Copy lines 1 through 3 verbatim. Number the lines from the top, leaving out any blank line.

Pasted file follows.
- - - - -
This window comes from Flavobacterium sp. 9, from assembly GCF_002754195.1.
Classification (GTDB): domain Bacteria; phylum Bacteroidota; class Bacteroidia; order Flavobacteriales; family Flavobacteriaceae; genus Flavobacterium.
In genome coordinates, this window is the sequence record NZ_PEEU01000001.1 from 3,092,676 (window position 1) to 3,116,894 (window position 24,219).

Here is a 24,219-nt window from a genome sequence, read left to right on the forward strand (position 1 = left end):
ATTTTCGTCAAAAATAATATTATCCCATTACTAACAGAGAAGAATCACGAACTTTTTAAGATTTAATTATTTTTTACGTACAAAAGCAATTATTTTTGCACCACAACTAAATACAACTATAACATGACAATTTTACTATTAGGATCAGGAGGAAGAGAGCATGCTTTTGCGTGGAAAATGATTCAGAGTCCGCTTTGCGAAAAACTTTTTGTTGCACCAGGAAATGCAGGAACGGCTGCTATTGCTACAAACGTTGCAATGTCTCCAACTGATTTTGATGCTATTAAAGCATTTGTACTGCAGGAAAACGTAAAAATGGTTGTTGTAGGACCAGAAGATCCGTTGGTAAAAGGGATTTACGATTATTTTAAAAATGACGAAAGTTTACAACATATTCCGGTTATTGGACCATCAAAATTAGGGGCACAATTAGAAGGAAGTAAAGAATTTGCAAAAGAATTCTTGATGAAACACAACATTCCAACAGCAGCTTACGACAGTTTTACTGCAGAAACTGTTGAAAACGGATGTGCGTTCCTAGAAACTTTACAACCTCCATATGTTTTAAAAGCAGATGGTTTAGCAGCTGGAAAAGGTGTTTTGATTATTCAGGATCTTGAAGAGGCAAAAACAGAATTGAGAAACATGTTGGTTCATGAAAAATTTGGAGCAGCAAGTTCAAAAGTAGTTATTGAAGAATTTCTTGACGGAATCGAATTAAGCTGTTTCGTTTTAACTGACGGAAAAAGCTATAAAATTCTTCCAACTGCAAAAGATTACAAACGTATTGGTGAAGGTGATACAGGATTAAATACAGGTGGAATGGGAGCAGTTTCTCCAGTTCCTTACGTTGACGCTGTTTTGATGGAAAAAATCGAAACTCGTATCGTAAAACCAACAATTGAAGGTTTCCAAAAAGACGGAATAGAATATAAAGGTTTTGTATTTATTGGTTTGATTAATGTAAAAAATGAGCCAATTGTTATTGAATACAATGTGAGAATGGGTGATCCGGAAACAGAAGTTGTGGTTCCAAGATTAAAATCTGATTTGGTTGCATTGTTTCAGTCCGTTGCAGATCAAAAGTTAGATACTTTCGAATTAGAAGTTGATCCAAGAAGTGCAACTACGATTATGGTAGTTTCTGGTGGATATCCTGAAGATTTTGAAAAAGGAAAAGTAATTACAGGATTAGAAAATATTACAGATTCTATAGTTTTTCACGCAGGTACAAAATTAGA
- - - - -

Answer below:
This window comes from Flavobacterium sp. 9, from assembly GCF_002754195.1.
Classification (GTDB): domain Bacteria; phylum Bacteroidota; class Bacteroidia; order Flavobacteriales; family Flavobacteriaceae; genus Flavobacterium.
In genome coordinates, this window is the sequence record NZ_PEEU01000001.1 from 3,092,676 (window position 1) to 3,116,894 (window position 24,219).